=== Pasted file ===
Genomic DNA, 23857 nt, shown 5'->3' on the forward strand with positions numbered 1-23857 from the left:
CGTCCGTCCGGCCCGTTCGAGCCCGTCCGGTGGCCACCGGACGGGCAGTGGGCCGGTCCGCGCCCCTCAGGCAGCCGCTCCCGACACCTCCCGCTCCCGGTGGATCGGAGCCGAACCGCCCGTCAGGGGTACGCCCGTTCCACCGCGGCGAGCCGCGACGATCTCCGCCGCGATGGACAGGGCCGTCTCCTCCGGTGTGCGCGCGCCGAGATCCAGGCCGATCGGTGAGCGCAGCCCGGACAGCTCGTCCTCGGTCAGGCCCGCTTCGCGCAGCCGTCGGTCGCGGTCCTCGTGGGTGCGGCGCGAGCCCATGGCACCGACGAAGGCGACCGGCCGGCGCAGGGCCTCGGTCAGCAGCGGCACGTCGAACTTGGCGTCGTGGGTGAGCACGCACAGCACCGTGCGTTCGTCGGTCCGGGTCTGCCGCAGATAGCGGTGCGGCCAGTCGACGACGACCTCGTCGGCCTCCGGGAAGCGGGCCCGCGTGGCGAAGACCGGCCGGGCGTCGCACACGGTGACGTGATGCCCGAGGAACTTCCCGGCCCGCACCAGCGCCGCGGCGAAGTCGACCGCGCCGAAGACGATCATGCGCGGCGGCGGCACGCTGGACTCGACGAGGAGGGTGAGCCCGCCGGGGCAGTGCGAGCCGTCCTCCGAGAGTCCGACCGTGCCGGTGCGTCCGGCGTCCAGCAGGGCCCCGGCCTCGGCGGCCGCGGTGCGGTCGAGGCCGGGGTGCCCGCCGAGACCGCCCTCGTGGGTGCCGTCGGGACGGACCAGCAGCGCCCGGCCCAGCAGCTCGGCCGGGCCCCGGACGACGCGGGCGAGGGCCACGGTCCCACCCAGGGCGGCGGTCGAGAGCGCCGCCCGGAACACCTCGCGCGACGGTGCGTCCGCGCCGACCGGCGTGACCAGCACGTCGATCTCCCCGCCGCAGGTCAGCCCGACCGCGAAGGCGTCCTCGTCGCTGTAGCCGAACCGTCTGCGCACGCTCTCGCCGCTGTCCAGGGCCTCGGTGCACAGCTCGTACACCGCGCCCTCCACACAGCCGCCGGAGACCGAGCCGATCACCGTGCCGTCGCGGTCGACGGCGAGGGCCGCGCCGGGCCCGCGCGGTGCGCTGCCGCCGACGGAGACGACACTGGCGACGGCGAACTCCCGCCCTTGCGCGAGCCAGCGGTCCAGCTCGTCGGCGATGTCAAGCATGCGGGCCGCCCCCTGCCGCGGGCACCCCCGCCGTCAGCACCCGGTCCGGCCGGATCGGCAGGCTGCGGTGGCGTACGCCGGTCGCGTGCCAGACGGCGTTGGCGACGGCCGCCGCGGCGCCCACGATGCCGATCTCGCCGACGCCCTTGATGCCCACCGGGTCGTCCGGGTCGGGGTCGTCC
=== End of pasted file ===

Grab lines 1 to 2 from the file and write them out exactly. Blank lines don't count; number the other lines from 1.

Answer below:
Genomic DNA, 23857 nt, shown 5'->3' on the forward strand with positions numbered 1-23857 from the left:
CGTCCGTCCGGCCCGTTCGAGCCCGTCCGGTGGCCACCGGACGGGCAGTGGGCCGGTCCGCGCCCCTCAGGCAGCCGCTCCCGACACCTCCCGCTCCCGGTGGATCGGAGCCGAACCGCCCGTCAGGGGTACGCCCGTTCCACCGCGGCGAGCCGCGACGATCTCCGCCGCGATGGACAGGGCCGTCTCCTCCGGTGTGCGCGCGCCGAGATCCAGGCCGATCGGTGAGCGCAGCCCGGACAGCTCGTCCTCGGTCAGGCCCGCTTCGCGCAGCCGTCGGTCGCGGTCCTCGTGGGTGCGGCGCGAGCCCATGGCACCGACGAAGGCGACCGGCCGGCGCAGGGCCTCGGTCAGCAGCGGCACGTCGAACTTGGCGTCGTGGGTGAGCACGCACAGCACCGTGCGTTCGTCGGTCCGGGTCTGCCGCAGATAGCGGTGCGGCCAGTCGACGACGACCTCGTCGGCCTCCGGGAAGCGGGCCCGCGTGGCGAAGACCGGCCGGGCGTCGCACACGGTGACGTGATGCCCGAGGAACTTCCCGGCCCGCACCAGCGCCGCGGCGAAGTCGACCGCGCCGAAGACGATCATGCGCGGCGGCGGCACGCTGGACTCGACGAGGAGGGTGAGCCCGCCGGGGCAGTGCGAGCCGTCCTCCGAGAGTCCGACCGTGCCGGTGCGTCCGGCGTCCAGCAGGGCCCCGGCCTCGGCGGCCGCGGTGCGGTCGAGGCCGGGGTGCCCGCCGAGACCGCCCTCGTGGGTGCCGTCGGGACGGACCAGCAGCGCCCGGCCCAGCAGCTCGGCCGGGCCCCGGACGACGCGGGCGAGGGCCACGGTCCCACCCAGGGCGGCGGTCGAGAGCGCCGCCCGGAACACCTCGCGCGACGGTGCGTCCGCGCCGACCGGCGTGACCAGCACGTCGATCTCCCCGCCGCAGGTCAGCCCGACCGCGAAGGCGTCCTCGTCGCTGTAGCCGAACCGTCTGCGCACGCTCTCGCCGCTGTCCAGGGCCTCGGTGCACAGCTCGTACACCGCGCCCTCCACACAGCCGCCGGAGACCGAGCCGATCACCGTGCCGTCGCGGTCGACGGCGAGGGCCGCGCCGGGCCCGCGCGGTGCGCTGCCGCCGACGGAGACGACACTGGCGACGGCGAACTCCCGCCCTTGCGCGAGCCAGCGGTCCAGCTCGTCGGCGATGTCAAGCATGCGGGCCGCCCCCTGCCGCGGGCACCCCCGCCGTCAGCACCCGGTCCGGCCGGATCGGCAGGCTGCGGTGGCGTACGCCGGTCGCGTGCCAGACGGCGTTGGCGACGGCCGCCGCGGCGCCCACGATGCCGATCTCGCCGACGCCCTTGATGCCCACCGGGTCGTCCGGGTCGGGGTCGTCC